Glucagon-related peptides in the human gastrointestinal mucosa

Diabetologia, Mar 1984

Summary We studied the chromatographic profile and the distribution of glucagon-related peptides in the human gastrointestinal mucosa, using radioimmunoassays directed against the glucagon 6–15 and 19–29 sequences, and against the glicentin sequences 15–30 and 61–69, and a radioreceptor assay for glucagon. Very small amounts of glucagon-related peptides were found in the gastric mucosa, whereas at least four different components could be identified in the distal intestine. One component (mean concentration 130 pmol/g ileal mucosa) is similar to porcine glicentin for size and C-terminal extension, but differs from the glucagon part of the molecule in the N-terminal extension. A second component (mean concentration 131 pmol/g) is probably identical to porcine peak II enteroglucagon (glicentin 33–69), and a third component (7.9 pmol/g) seems to be identical with glucagon. A fourth component containing the glucagon sequence plus an N-terminal extension was also identified (1.7 pmol/g). Thus the human intestinal mucosa contains large amounts of peptides containing the glucagon sequence; at least one of these probably also possesses glucagon-like bioactivity. The proposed structures of the four components are consistent with the base sequence of the first half of the human glucagon gene.

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Glucagon-related peptides in the human gastrointestinal mucosa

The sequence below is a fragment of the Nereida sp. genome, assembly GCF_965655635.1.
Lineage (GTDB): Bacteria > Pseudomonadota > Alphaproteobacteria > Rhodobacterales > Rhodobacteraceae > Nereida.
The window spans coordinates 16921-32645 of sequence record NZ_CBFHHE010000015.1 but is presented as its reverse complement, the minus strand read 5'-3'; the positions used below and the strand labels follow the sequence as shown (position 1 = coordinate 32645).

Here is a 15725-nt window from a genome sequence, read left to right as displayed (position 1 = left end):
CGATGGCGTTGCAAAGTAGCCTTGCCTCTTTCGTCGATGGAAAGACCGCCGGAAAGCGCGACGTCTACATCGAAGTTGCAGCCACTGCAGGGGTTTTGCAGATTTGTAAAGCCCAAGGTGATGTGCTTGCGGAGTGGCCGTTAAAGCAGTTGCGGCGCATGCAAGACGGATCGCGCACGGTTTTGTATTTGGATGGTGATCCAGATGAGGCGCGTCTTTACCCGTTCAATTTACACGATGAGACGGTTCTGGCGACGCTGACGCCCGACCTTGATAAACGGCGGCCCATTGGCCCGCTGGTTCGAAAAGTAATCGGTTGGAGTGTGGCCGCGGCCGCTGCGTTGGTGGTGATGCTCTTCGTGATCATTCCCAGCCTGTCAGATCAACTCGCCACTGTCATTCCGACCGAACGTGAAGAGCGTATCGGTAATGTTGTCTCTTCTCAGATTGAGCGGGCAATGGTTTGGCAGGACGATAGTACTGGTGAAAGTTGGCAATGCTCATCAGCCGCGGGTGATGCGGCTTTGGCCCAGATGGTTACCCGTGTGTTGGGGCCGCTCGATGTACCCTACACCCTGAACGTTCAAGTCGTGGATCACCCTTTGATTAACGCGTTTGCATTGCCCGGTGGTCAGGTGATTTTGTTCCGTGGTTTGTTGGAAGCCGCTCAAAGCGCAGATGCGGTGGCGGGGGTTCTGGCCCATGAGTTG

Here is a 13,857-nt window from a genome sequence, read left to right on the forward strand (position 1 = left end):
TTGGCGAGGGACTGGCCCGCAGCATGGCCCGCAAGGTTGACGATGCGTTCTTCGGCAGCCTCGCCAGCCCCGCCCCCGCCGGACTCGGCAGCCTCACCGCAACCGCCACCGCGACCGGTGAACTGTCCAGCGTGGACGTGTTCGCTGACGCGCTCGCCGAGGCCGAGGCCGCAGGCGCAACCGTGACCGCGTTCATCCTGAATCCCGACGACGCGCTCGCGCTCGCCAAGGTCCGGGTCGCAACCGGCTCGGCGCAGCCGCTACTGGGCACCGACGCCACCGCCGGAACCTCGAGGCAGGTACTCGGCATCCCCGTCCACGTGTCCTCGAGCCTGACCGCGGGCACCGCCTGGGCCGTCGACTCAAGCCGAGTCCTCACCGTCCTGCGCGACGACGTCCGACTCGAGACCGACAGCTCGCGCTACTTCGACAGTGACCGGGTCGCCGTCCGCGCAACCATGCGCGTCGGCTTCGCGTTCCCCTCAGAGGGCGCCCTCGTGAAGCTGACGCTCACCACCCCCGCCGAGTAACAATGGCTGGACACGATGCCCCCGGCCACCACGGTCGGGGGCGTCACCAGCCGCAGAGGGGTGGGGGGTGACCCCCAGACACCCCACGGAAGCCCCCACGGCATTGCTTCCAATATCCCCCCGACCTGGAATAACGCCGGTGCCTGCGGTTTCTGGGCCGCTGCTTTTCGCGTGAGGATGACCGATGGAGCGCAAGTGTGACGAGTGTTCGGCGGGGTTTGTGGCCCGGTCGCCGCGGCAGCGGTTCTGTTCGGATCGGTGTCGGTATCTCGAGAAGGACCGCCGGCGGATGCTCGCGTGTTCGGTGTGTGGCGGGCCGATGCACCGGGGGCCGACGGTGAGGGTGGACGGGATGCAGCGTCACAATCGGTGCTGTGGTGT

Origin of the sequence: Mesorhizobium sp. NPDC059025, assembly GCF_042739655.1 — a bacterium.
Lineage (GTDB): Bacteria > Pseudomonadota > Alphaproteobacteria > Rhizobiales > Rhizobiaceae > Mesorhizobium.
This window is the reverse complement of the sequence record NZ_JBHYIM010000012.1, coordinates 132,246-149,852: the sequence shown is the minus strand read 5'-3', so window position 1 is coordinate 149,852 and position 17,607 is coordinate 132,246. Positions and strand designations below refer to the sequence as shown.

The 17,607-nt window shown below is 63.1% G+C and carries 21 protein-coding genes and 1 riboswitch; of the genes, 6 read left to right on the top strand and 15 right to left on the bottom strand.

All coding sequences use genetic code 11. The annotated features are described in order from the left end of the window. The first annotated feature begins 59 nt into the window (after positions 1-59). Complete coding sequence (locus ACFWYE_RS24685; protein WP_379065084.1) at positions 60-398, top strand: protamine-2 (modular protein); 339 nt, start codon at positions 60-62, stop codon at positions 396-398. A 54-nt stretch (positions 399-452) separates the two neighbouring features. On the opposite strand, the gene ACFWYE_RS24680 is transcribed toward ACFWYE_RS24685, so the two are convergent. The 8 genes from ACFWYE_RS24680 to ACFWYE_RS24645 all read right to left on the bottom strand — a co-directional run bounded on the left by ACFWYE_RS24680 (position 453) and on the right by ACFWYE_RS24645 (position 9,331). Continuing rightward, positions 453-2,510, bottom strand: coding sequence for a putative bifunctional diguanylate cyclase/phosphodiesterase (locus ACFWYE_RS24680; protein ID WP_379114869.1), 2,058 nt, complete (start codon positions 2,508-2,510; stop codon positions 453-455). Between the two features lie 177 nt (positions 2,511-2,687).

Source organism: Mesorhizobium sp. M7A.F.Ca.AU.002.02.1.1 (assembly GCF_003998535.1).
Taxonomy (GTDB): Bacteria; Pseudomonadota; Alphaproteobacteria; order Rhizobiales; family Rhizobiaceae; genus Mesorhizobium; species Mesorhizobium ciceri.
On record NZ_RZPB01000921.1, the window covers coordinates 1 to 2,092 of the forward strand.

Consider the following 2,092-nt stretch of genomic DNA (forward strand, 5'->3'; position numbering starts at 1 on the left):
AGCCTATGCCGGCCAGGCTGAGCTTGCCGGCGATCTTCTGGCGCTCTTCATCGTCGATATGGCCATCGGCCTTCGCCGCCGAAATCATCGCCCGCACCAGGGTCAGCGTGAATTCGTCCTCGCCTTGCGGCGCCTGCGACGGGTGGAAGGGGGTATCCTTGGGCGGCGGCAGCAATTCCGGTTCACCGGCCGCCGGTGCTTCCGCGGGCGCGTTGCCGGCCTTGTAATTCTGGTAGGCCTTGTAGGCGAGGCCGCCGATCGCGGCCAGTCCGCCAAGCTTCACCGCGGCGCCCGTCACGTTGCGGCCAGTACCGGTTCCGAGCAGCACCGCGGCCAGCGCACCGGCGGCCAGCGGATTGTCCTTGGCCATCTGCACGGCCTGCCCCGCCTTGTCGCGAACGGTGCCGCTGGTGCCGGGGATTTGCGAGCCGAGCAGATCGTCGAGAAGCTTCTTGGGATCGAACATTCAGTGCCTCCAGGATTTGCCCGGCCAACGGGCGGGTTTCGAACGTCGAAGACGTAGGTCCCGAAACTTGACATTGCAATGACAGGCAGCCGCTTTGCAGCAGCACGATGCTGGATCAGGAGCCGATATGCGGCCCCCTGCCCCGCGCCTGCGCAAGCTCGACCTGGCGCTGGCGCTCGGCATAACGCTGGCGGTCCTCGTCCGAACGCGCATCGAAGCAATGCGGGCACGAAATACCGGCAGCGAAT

Diabetologia Diabetologia F. G. A. Baldissera 0 J. J. Holst 0 0 Institute of Medical Physiology C, University of Copenhagen , Denmark Summary. We studied the chromatographic profile and the distribution of glucagon-related peptides in the h u m a n gastrointestinal mucosa, using radioimmunoassays directed against the glucagon 6-15 and 19-29 sequences, and against the glicentin sequences 15-30 and 61-69, and a radioreceptor assay for glucagon. Very small amounts of glucagon-related peptides were found in the gastric mucosa, whereas at least four different components could be identified in the distal intestine. One component (mean concentration 130 p m o l / g ileal mucosa) is similar to porcine glicentin for size and C-terminal extension, but differs from the glucagon part of the molecule in the N-terminal extension. A second component (mean concentration 131 p m o l / g ) is probably identical to porcine peak II enteroglucagon (glicentin 33-69), and a third component (7.9 p m o l / g ) seems to be identical with glucagon. A fourth component containing the glucagon sequence plus an N-terminal extension was also identified (1.7 pmol/g). Thus the human intestinal mucosa contains large amounts of peptides containing the glucagon sequence; at least one of these probably also possesses glucagon-like bioactivity. The proposed structures of the four components are consistent with the base sequence of the first half of the h u m a n glucagon gene. radioreceptor assay. Glicentin; proglucagon; gut glucagon-like immu- 9 Springer-Verlag 1984 Since the recent elucidation of the chemical structure of the two predominating porcine enteroglucagons, glicentin and peak II glucagon-like immunoreactivity (GLI) (or glicentin 33-69, glucagon 1-37, bioactive enteroglucagon, oxyntomodulin) [ 1-4 ], and the demonstration of remarkable biological effects of these peptides [ 3-5 ], the interest in this group of peptides has increased greatly [6]. Unfortunately little is known about the structure of the human enteroglucagons; only a few preliminary reports have been published [ 7-9 ]. We therefore carried out a systematic~investigation of extractable glucagonrelated peptides in the human gastrointestinal mucosa. For the chemical characterization, we employed Sephadex chromatography, region-specific radioimmunoassays directed against four different regions of the glicentin molecule and a glucagon radioreceptor assay [ 2 ]. Materials and methods Extraction Mucosal tissues were obtained from the operating theatre during surgical operations on the gastrointestinal tract. None of the patients were known to have diabetes; most had gastrointestinal cancer. Duodenal mucosa was obtained from kidney donors during transplantation operations. It was confirmed by subsequent microscopy that specimens were taken from apparently normal tissues. The mucosa was scraped off the other layers of the specimen in question immediately after excision, washed in ice-cold saline (0.154mol/1), and frozen in dry ice. Thus, the time interval between excision and freezing was kept within the range of a few minutes. Colon specimens were studied without separation of the mucosa. Specimen weight ranged from 1 to 50 g. Frequently more than 10 g were extracted. Frozen tissue was stored at - 2 0 ~ until extracted as previously described [method II in 10]. In brief, frozen tissue was homogenized (in a blender) and extracted with acid/ethanol at initially - 2 0 ~ and centrifuged, and the supernatant was mixed with ice-cold diethyl ether. The aqueous proteinaceous phase was isolated at - 50 ~ redissolved in dilute HCI with urea at 4-8 mol/l and subjected to gel filtration. All gel filtrations were carried out at 4 ~ on either 50 x 1000 mm or 16 x 1000mm columns (K50/100 or K16/100, Pharmacia Fine Chemicals, Uppsala, Sweden), packed with Sephadex G-50, fine grade (Pharmacia) and equilibrated and eluted with acetic acid (0.5 mol/1). Constant flow rates (1 and 0.5 ml/min, respectively) were maintained with precision pumps (Microperpex model 2132, LKB, Bromma, Sweden), and fractions corresponding to approximately 2% of bed volume were automatically collected. Sample size never exceeded 2% of bed volume. The columns were calibrated with unlabelled and labelled glicentin and glucagon, and 125Iqabelledalbumin and 22NaC1 were added in trace amounts to all samples to be filtered for internal calibration. Column effluents were freeze-dried, reconstituted in assay buffer and subjected to radioimmuno- or radioreceptor assay as described previously [ 2 ]. Elution positions are referred to by their coefficient of distribution, Kd= (Ve-Vo)/Vi, where Ve is the elution volume of the substance in question, Vo is the exclusion volume of the gel, and Vi is the available inner volume, determined as the difference between the elution volumes of 1251-1abelled albumin and 22Na+. Kds for glucagon and glicentin were 0.25 +0.02 and 0.69+ 0.02, respectively (mean_+ SD). Recovery of small amounts of glucagon and glicentin on this column system is greater than 65%, and probably still greater with extracts because of the can%r effect of other proteins present in the extracts. Structural analysis of the column effluent was performed using assays for the glicentin sequence 15-30, the glucagon sequence 6-15, the glucagon sequence 19-29 and glicentin sequence 61-69, and glucagon radioreceptor analysis as described previously [ 2, 6, 11, 12 ] (Fig.l). The assays for the glucagon sequence 19-29, and the radioreceptor assay both require absence of extensions of the C-terminal and the Nterminal sequence of the glucagon molecule, respectively. Standards in the assays for glucagon sequences 6-15 and 19-29 were highly purified porcine glucagon, and standards in the assays for the glicentin sequences 15-30 and 61-69 were highly purified porcine glicentin. The results are given as pmol-equivalents to these standards. Assays for glicentin 61-69 were made with antiserum 4804, which was raised against synthetic glicentin49-69 [13], glicentin standards and using 125I-labelled glicentin [ 11 ] as tracer; incubation and separation methods were similar to those employed for the glucagon assays. The assay sensitivity was below 5 pmol/1, and the intra-assay coefficient of variation in the working range was below 10%; neither intact glucagon nor the glucagon fragment 19-29 cross-reacted in this assay in conF.G.A. Baldissera and J.J. Holst: Human enteroglucagon centrations of up to 1 nmol/1. As previously discussed [ 14 ], the detection limit of the combined extraction and chromatography procedures is about 2.5 fmol or 0.2 pmol in 1 g (wet weight) of tissue (sensitivity of the glucagon assays around 1 fmol/ml and fraction size of 2.5 ml gives 2.5 fmol; taking into account dilution inherent in chromatography and extraction and recovery with these procedures, this corresponds to 0.2 pmol/g). Results The immunoreactive contents o f all extracts determined by the four region-specific assays are given in Table 1. Assays for the glicentin sequence 15-30 were negative in all extracts. Values close to the detection limits were f o u n d with the assay for the glucagon sequence 19-29 in extracts from the stomach, d u o d e n u m , j e j u n u m and the large intestine, and with the assay for the 6-15 sequence in the fundus and the antrum; with both assays ileum was the predominant source o f glucagon-like immunoreactivity. Significant amounts o f immunoreactive material were detected with the assay for the glicentin sequence 61-69 in all regions o f the distal intestine with the majority in the ileum. A,F I,, 13 ~ B I~ Fig. 2, Average gel filtration profiles of immunoreactive glucagon-re- 9 lated peptides in extracts from human jejunal, ileal, colonic and rectal mucosa, as determined by a radioimmunoassay against the 6-15 sequence of the glucagon molecule. For each of the gel rlltrations the effluent concentrations at the K~ values indicated in the figure were read off from the individual elution curves (by interpolation if necessary) and expressed as percentage of the total amount of immunoreactivity applied to that column; the mean + SEM fractional outputs were then plotted against Kd. The elution positions of unlabelled glicentin and glucagon are indicated by arrows. \ E o= E ~ 0 COLON (n=9) I 0 I 05 I 10 S I 0 L I 0.5 I 1,0 Glucagon 6-15 immunoreactivity < 0.15 Glucagon 19-29 irnmunoreactivity < 0.15 0.80 2 0.03 0.472 0.16 Glicentin 61-69 irnmunoreactivity 4.2 _+ 1.2 0.25+0.01 0.7520.01 91.1_+ 2.1 0.6720.04 68.52 3.9 0.73_+0.02 65.8_+ 8.0 0.72 75.9+ 4.1 0.67_+0.07 42.3+ 0.5 0.6920.03 55.8_+ 3.4 0.222 0.12 0.2820.04 29.9  4.6 0.4  0.11 0,34_+0.02 24.2 2 2.6 10.422 2.20 0.34 15.9  1.0 0.662 0.19 0.32-+0.03 28.7 +__ 9.8 0.84_+ 0.47 0.34_+0,01 14.7 _+ 1.7 0.45 25.4_+ 5.1 2.7  7.5 0.24-0.25 22.9 - 4 5 . 9 0.35-0.37 10.0-21.5 0 . 4 9 - 0 . 5 4 23.8-41.6 46.3 _ + 1 1 . 7 0.2520,01 44.6 m 6.3 0.35_+0.01 17.6_+ 6.3 0.54 39.2+_ 4.5 1.36_+ 0.21 0.3320.01 27.6 _+ 5.3 0.41_+0.01 11.8_+ 23 0.55_+0.01 53.6_+ 1.9 Values are mean  SEM a Data from reference [14] b Stripping of mucosa omitted; peptide concentration therefore refers to the whole wall. Glicentin 15-30 immunoreactivity was undetectable in all tissues Refiltration of 0.z,7-0.58 , I L 0 I 0,5 I I 1.0 0 Kd I 0,5 I 1.0 Figure 2 shows the chromatographic profile of extracts from four parts of the human intestinal mucosa as determined by the assay for the glucagon sequence 6-15. In the ileum and jejunum, well defined peaks were seen at K~ 0.25 and 0.5-0.6; the latter peak was also present in the colon and rectum extracts, which were otherwise characterized by the presence of a component at Kd 0.34-0.40. Chromatographic profiles from the same regions determined with the assay against the glucagon 19-29 sequence are shown in Figure3. The dominating peak was at Kd 0.65-0.7, but all regions also showed a clear peak at Kd 0.30. Figure 4 shows three representative chromatographic profiles of ileum extracts as determined with the assays for the glucagon regions 6-15 and 19-29, the glicentin 61-69 assay and a glucagon radioreceptor assay. , 5 lo The profile obtained with the glicentin61-69 assay closely follows that of the glucagon6-15 assay. The radioreceptor assay profile consists of a peak, which coincides with the Ka 0.5 peak identified in the glicentin 61-69 and the glucagon6-15 assays, and a second peak which coincides with the Ka 0.68 peak identified in the glucagon 19-29 assay. Refiltration of the fractions corresponding to the Kd interval 0.47-0.58 resulted in further isolation of the Kd 0.5 peak, which then showed very little glucagon 19-29 immunoreactivity, but reacted strongly with the remaining three assays. The elution position (K~ 0.5) corresponds exactly to the elution position of glicentin 33-69 [ 2 ]. The relative distribution of glicentin 61-69 immunoreactivity in extracts from different regions is indicated in Table 1. Discussion The chromatographic profiles of the glucagon-related peptides f o u n d in this study are similar to those f o u n d in porcine tissues [ 2, 6, 15 ]; the most remarkable difference is the complete absence of glicentin 15-30 immunoreactivity, showing that this sequence is not f o u n d in the h u m a n enteroglucagon molecules. Nevertheless the majority of the glucagon-like immunoreactivity, as determined with the glucagon 6-15 assay, was f o u n d in a peak with the same Kd and therefore probably the same size as glicentin [ 1 ]. This means that in h u m a n intestinal mucosa there must be an analogous ' h u m a n glicentin' which, however, differs in N-terminal sequence from its porcine counterpart. As j u d g e d from the glicentin 61-69 assay, the C-terminal sequence of the ' h u m a n glicentin' could very well be similar to the C-terminal sequence of porcine glicentin since this assay identified apparently the same peak at Kd 0.25. Furthermore, a c o m p o n e n t at Kd 0.5 could be identified similarly by the glucagon 6-15 assay, the glicentin61-69 assay and the radioreceptorassay, whereas the glucagon 19-29 activity detected disappeared on refiltration and therefore probably represents contamination. This c o m p o n e n t thus behaves exactly like its porcine counterpart, peak II G L I (or glicentin 33-69 or glucagon 1-37 or 'oxyntomodulin' [ 2-4 ], and as discussed earlier [ 2, 12 ] this strongly suggests that its structure is identical to the glicentin sequence33-69. A similar conclusion was reached by M u n c k et al. [16]. In the extracts of the large intestine, there was less 6-15 immunoreactivity at Kd 0.25, but a prominent peak was observed at Kd 0.35-0.4. The structure of this comp o n e n t is unclear but a similar c o m p o n e n t is observed in porcine extracts where it probably represents a fragm e n t of glicentin with N-terminal deletions [ 6, 15 ]. Possibly proteolytic activity in the specimens of large intestinal mucosa, which were often excised after prolonged interruption of the local circulation (hemicolectomy), could explain the difference. Assuming that the C-terminal sequence of the 'hum a n glicentin' and the ' h u m a n peak II GLI' are identical with the porcine sequence, which seems to be the case (see below), one would have expected equal immunoreactivity of these components and therefore the estimations of these components with the glicent i n 6 1 - 6 9 assay and the g l u c a g o n 6 - 1 5 assay to coincide. This was sometimes the case (Fig. 4), but on average the glicentin assay measured less than the glucagon assay (Table 1). The reason for this is unclear, but suggests some structural difference, which is not large e n o u g h to influence elution position detectably. Such modifications might include deamidations or guanylations which might take place to a varying extent during the extraction procedure. The assay against the glucagon19-29 sequence identified two components in the intestinal extracts, again with positions similar to those f o u n d in porcine extracts. Due to their low concentration and to contamination with other glucagon-related peptides, it was difficult to characterize these components further; however, the elution position of the smaller of the two components, which is exactly coincident with the elution position of glucagon, and its reactivity in the radioreceptorassay strongly suggest that this c o m p o n e n t is identical to glucagon. Whether or not the larger component is similar to the "large glucagon" found in pancreatic extracts [17, 181 remains to be investigated. In conclusion, our results show that the glucagon-related peptides of the h u m a n gastrointestinal tract comprise at least four molecular forms, one which is similar to porcine glicentin but with a different N-terminal se, quence, another which is similar to and probably identical with porcine peak II glucagon-like immunoreactivity (glicentin 33-69), a third which is similar to glucagon itself and finally a component, also f o u n d in pigs, which is slightly smaller than glicentin and probably has the entire glucagon sequence at its C-terminus. After completion of this study, the structure of the h u m a n glucagon gene was published [ 19 ]. Because a search of a gene library revealed a single gene for glucagon only, this would indicate that the intestinal and the pancreatic glucagon-related peptides are derived from identical precursors which, however, have been subjected to different post-translational processing as already suspected [ 6 ]. The base sequence of the h u m a n glucagon gene shows that the first half of the precursor sequence shows extensive homology with glicentin, with complete identity of the 29-69 sequences, which include the glucagon and the peak II glucagon-like immunoreactivity moieties. Major differences, however, were f o u n d in the 14-28 sequence (six positions). Thus the structural predictions of the present study are entirely consistent with the gene structure, and proves that the post-translational modifications of the intestinal glucagon precursor are very similar in m a n and pig. Unlike m a n y experimental animals the h u m a n stom a c h contains very little extractable glucagon-like immunoreactivity. The intestinal mucosa, however, is a rich source of glucagon-related peptides of which at least one probably also possesses glucagon-like bioactivity [ 3, 4, 8 ]. This would explain the finding that pancreatectomy in m a n does not cause complete disappearence of glucagon and related peptides in plasma [ 20 ]. Acknowledgements. M. Hagerup is thanked for expert technical assistance and Dr. S. k Jensen for providing human tissue specimens. Glucagon and glicentin tracers and standards and the antiserum R 64 against the glicentin 15 30 sequence were generous gifts from A J Moody and UD Larsen, the Novo Research Institute, Bagswerd, Denmark, and the antiserum4804 against the glicentin sequence 61-69 was a gift from Professor N. Yanaihara, Shizuoka, Japan. Without these invaluable reagents this investigation would not have been possible. The study was supported by grants from The Danish Medical Research Council, P Carl Petersens Fond, and Landsforeningen for Sukkersyge. Dr. J.J. Hoht Institute of Medical PhysiologyC Universily of Copenhagen Panum Instilule Blegdamsvej 3 DK-2200 Copenhagen N Denmark 1. 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F. G. A. Baldissera, J. J. Holst. Glucagon-related peptides in the human gastrointestinal mucosa, Diabetologia, 1984, 223-228, DOI: 10.1007/BF00252412